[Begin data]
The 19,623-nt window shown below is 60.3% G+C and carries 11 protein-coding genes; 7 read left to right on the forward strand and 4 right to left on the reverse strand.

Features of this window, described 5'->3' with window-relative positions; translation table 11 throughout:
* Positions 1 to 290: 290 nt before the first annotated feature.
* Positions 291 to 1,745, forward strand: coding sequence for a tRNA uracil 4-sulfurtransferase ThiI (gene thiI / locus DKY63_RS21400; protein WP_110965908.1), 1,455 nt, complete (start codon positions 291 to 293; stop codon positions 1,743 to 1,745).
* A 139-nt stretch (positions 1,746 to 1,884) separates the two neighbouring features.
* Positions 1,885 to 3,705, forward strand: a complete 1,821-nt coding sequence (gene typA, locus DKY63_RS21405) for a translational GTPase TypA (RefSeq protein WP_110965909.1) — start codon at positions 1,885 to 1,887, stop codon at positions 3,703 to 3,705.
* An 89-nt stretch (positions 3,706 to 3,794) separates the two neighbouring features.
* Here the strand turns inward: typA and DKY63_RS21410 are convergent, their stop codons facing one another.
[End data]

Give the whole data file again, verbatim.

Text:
The 19,623-nt window shown below is 60.3% G+C and carries 11 protein-coding genes; 7 read left to right on the forward strand and 4 right to left on the reverse strand.

Features of this window, described 5'->3' with window-relative positions; translation table 11 throughout:
* Positions 1 to 290: 290 nt before the first annotated feature.
* Positions 291 to 1,745, forward strand: coding sequence for a tRNA uracil 4-sulfurtransferase ThiI (gene thiI / locus DKY63_RS21400; protein WP_110965908.1), 1,455 nt, complete (start codon positions 291 to 293; stop codon positions 1,743 to 1,745).
* A 139-nt stretch (positions 1,746 to 1,884) separates the two neighbouring features.
* Positions 1,885 to 3,705, forward strand: a complete 1,821-nt coding sequence (gene typA, locus DKY63_RS21405) for a translational GTPase TypA (RefSeq protein WP_110965909.1) — start codon at positions 1,885 to 1,887, stop codon at positions 3,703 to 3,705.
* An 89-nt stretch (positions 3,706 to 3,794) separates the two neighbouring features.
* Here the strand turns inward: typA and DKY63_RS21410 are convergent, their stop codons facing one another.